Yearly Driving Distance Leaders on the Champions Tour

John Daly is on the list of Champions Tour driving average leaders

Who are the longest drivers in the history of the Champions Tour? Let's take a look at the list of golfers who've led the senior circuit in driving average each year. The Champions Tour has kept this statistic since 1988, so that is how far back the list below goes.

A few things worth pointing out:

  • The first golfer to average 300 yards per drive on the senior tour was Dan Pohl in 2004.
  • The longest driving average so far on the Champions Tour is 303.6 yards, recorded by John Daly in 2016 (his rookie year on the tour).
  • The golfer who has led the tour in driving distance the most years is Jim Dent, who led six consecutive years in the late 1980s into the mid-1990s.

The List: Champions Tour Driving Average Leaders By Year

2019 — John Daly, 296.1
2018 — Kenny Perry, 299.7
2017 — John Daly, 297.6
2016 — John Daly, 303.6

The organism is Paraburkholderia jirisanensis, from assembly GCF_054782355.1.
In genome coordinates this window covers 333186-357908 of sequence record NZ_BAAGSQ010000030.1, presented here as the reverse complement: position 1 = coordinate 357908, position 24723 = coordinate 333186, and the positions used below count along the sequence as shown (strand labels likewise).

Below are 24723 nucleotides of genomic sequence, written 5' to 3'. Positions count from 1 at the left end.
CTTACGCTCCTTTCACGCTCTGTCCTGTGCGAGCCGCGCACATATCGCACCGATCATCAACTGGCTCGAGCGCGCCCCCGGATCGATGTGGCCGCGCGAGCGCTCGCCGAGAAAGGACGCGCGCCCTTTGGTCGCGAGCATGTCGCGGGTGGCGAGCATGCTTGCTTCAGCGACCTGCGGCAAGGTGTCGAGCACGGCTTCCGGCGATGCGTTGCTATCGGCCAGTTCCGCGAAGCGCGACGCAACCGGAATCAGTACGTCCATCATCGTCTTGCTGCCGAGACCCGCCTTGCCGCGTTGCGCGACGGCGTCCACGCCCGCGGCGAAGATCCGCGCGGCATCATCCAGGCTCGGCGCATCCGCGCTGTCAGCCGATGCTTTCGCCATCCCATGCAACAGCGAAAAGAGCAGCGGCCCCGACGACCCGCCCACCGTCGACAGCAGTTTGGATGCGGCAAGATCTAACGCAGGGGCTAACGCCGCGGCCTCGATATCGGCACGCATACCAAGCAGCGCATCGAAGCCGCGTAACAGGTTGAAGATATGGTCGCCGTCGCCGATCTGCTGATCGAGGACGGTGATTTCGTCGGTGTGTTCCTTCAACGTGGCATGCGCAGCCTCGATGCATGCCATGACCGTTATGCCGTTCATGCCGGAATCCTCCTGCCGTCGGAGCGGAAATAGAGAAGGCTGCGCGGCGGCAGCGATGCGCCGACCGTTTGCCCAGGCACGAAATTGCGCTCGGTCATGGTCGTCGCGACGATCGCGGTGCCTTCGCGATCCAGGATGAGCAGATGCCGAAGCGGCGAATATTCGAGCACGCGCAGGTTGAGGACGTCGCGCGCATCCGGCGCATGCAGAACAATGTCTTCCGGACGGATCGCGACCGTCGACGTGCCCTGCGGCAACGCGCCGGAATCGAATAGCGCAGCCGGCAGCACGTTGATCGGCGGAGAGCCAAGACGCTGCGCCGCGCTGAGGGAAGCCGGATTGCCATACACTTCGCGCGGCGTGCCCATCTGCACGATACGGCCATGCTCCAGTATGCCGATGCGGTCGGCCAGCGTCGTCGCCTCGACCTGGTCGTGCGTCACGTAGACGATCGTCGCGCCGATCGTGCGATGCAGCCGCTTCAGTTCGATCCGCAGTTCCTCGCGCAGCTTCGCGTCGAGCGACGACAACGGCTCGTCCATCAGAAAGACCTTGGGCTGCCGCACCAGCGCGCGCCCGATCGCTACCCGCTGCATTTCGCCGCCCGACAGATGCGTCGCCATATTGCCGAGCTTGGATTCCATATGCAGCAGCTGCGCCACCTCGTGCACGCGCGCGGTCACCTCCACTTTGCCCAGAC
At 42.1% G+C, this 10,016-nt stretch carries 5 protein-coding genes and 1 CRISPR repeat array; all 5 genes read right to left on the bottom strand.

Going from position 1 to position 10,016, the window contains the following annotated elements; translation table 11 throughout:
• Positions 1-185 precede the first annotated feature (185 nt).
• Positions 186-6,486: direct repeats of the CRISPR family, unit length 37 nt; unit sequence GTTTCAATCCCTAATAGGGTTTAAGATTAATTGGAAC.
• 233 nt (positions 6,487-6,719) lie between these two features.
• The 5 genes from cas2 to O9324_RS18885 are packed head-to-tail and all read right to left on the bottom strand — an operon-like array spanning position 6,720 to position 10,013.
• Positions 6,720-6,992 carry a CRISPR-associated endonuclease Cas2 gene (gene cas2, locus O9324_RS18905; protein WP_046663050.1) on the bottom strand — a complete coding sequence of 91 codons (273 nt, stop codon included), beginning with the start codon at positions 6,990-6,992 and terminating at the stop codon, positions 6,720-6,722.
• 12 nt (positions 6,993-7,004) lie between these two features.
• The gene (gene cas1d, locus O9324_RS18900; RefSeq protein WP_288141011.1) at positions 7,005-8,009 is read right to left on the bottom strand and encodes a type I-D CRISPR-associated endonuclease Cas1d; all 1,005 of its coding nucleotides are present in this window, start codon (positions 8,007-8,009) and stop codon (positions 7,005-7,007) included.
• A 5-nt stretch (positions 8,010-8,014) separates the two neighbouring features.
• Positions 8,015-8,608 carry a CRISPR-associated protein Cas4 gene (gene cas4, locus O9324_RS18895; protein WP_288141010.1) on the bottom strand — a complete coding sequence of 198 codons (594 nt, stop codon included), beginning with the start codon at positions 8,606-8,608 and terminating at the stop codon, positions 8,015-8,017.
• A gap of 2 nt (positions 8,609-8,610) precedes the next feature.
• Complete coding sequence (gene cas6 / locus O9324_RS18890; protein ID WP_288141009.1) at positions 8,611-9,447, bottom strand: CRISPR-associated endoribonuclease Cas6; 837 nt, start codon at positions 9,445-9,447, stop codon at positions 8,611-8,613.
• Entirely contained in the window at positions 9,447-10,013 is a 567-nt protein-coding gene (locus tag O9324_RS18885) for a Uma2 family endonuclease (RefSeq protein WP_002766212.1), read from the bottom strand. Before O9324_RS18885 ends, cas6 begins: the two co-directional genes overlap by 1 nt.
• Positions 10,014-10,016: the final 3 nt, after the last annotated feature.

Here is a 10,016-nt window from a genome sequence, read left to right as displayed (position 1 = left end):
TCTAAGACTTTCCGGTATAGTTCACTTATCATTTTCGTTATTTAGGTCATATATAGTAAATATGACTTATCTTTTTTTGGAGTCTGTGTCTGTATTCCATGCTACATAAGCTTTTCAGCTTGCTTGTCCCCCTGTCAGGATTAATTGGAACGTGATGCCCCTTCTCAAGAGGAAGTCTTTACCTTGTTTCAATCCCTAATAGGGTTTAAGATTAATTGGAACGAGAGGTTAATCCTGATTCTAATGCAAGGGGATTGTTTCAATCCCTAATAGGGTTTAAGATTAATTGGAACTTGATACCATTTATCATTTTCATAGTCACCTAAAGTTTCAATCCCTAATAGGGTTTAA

2015 — John Huston, 299.5
2014 — John Riegger, 295.3
2013 — Fred Couples, 296.7
2012 — Fred Couples, 298.6
2011 — Steve Lowery, 293.3
2010 — Fred Couples, 292.8
2009 — Steve Thomas, 301.5
2008 — Tom Purtzer, 295.5
2007 — Tom Purtzer, 297.6
2006 — Dan Pohl, 293.0
2005 — Dan Pohl, 300.5
2004 — Tom Purtzer, 294.8
2003 — Tom Purtzer, 298.3
2002 — R.W. Eaks, 295.1
2001 — Lon Hinkle, 289.3
2009 — Terry Dill, 286.2
1999 — John Jacobs, 285.7
1998 — John Jacobs, 284.9
1997 — John Jacobs, 290.7
1996 — Terry Dill, 287.2
1995 — Jay Sigel, 277.4
1994 — Jim Dent, 275.5
1993 — Jim Dent, 277.8
1992 — Jim Dent, 283.0
1991 — Jim Dent, 286.4
1990 — Jim Dent, 276.8
1989 — Jim Dent, 274.6
1988 — Bob Boldt, 264.9

Dan Pohl and John Daly are two golfers who appear above who were also PGA Tour driving distance leaders. It's not surprising that when the longest drivers on the PGA Tour turn 50 and join the Champions Tour, they begin ranking highly on the senior circuit, too.

Note that the Champions Tour's driving distance stat is based on two measured drives per round. The tour tries to select two holes that play in opposite directions to mitigate the effects of wind on those drives' distance. And it doesn't matter whether a golfer finds the fairway on those two holes — the measurement is made to wherever the golfer's ball comes to rest.

Photo credit: "John Daly" by TourProGolfClubs is licensed under CC BY 2.0

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